When I returned home to Pennsylvania in September, I had ulterior motives.  I wanted to see my mother, of course, and I wanted to visit dear friends, which I did.  But most of all I wanted to write.

Things, however, didn’t go as planned.

I anticipated a resolute commitment to plot, form, structure and characterization by the time Labor Day weekend was over.  (Yes, I do believe in miracles.)

What actually happened is I came to the conclusion that the outline I had written just a few short weeks earlier bore no relevance to the story I wanted to tell.  Oh well.

Prior to realizing the error of my ways I was forcing dialogue, bending situations, and following a convoluted story arc that led to no satisfying conclusion.  It was like trying to shove my size six feet into size five and a half Stuart Weitzman pumps.  It just wasn’t going to work.  The pumps…er, plot…had to go.

And so, after my long weekend in Pennsylvania, the only thing I was bringing back to California was a new title for my novel:  The Growing Season.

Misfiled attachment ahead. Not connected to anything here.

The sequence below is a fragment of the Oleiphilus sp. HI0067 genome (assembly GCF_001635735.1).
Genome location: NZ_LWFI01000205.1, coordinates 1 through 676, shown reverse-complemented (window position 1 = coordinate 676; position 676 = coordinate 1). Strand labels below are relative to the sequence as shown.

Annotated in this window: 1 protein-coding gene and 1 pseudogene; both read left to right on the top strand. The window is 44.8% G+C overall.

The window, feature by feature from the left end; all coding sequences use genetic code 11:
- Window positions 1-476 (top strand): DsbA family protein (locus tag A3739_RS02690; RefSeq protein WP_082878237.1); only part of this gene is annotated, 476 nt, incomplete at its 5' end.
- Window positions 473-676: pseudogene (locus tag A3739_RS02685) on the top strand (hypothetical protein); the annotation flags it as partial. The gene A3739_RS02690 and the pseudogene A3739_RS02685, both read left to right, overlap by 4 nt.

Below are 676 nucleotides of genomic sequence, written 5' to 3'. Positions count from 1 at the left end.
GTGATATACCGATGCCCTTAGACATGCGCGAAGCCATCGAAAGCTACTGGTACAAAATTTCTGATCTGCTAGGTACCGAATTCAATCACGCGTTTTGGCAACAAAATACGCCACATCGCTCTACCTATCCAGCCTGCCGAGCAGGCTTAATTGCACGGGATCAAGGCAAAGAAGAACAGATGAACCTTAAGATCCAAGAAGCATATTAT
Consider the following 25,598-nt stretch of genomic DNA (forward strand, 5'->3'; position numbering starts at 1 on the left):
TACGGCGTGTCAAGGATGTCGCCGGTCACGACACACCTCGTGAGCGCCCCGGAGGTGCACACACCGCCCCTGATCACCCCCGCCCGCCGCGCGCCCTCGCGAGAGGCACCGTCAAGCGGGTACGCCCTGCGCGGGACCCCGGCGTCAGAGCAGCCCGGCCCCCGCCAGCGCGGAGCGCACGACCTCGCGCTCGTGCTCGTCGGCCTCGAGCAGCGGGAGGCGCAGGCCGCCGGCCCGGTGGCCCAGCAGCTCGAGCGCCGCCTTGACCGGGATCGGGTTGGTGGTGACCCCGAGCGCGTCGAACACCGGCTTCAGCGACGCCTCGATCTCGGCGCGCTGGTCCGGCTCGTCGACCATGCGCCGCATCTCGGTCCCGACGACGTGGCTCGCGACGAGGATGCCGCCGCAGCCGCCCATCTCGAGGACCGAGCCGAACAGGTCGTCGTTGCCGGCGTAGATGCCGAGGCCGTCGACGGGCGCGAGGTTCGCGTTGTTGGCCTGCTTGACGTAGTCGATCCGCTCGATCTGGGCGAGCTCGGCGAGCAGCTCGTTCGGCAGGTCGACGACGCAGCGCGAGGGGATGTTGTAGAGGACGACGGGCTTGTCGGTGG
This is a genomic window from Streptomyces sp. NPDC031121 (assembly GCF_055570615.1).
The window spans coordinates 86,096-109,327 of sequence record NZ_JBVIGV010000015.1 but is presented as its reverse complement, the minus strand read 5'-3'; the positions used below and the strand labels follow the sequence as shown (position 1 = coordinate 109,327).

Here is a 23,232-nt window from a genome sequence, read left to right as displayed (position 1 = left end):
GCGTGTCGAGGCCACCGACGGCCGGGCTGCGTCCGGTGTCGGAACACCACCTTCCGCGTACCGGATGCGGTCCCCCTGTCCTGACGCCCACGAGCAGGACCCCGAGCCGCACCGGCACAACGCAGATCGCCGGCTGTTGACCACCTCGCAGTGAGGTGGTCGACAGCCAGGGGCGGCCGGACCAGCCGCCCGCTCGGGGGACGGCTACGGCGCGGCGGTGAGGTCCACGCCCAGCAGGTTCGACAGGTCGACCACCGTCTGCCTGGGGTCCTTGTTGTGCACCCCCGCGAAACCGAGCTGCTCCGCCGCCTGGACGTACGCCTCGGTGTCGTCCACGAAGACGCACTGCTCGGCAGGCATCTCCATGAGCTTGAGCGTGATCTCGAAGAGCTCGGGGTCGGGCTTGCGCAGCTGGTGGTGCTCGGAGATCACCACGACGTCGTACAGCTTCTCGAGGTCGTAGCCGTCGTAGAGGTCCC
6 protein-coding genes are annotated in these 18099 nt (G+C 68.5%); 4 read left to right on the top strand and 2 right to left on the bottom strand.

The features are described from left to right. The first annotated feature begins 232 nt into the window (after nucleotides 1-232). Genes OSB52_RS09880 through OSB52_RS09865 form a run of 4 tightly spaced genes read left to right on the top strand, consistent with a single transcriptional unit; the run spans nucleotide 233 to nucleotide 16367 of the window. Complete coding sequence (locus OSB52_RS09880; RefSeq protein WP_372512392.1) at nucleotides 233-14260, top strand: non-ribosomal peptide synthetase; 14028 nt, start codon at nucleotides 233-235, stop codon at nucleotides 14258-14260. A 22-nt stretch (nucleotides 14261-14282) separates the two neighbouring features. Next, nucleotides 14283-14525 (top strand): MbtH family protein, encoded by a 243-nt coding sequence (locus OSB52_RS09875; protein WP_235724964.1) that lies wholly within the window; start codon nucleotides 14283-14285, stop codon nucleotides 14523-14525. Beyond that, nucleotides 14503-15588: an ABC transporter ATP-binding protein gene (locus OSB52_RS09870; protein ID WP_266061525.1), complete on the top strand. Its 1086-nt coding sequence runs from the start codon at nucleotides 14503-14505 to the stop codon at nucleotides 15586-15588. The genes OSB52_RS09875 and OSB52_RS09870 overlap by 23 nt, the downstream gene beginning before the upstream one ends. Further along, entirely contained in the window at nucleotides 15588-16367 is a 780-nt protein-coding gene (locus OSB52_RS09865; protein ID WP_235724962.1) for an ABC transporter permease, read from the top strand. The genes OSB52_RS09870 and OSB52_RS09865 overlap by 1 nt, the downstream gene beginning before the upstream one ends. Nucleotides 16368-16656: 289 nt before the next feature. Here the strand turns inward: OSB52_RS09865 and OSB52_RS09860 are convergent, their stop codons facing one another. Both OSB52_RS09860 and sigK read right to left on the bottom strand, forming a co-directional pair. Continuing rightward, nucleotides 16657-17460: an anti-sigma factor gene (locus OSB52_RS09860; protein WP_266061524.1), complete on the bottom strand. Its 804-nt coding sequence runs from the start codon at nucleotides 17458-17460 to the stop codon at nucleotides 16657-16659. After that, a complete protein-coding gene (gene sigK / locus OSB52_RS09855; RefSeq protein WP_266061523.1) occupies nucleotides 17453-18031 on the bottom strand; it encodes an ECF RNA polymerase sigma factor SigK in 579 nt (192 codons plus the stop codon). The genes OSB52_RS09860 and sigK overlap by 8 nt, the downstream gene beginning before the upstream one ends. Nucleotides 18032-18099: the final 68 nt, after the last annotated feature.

So I stopped writing.  I wasn’t concerned at first.  I knew I needed to process everything; I knew I had to fall back into my normal routine.

A couple more weeks passed and nada.  Zip.  Zilch.  I was bringing old, reworked dreck to my critique group or waiting until the very last moment to pull together fifteen hundred sloppy words.

No – this was not a good sign. I reached the point of feeling comfortable not writing.  I felt all right about giving up.  I convinced myself I’d be happy dropping the occasional blog post to get it all out of my system.  After all, my life would be so much simpler if I didn’t write.  I could read for recreation, watch more television, shift that ten pounds I gained with the first novel.  Heck – I might even develop a social life!

So I stopped showing up.

But then it happened.  They started talking to me.  Nagging me.  No, not in a ‘it’s time for your medication’ way – but in that itchy way we feel when there’s something on the ‘to do’ list that we keep putting off.  Eventually Cora, Wanda and Rose let me know in no uncertain terms they weren’t ready for me to give up.  And when Scott’s grandmother Helen Hamm arrived I couldn’t get a word in edgewise!

During my time away from the computer Cora, Wanda and Rose took flight.  As their characters developed, they liberated me from the burden of true experience.  It’s their story I’m telling now, not mine.

And now the words are flowing again.  Isn’t that the most exquisite feeling in the world?

 

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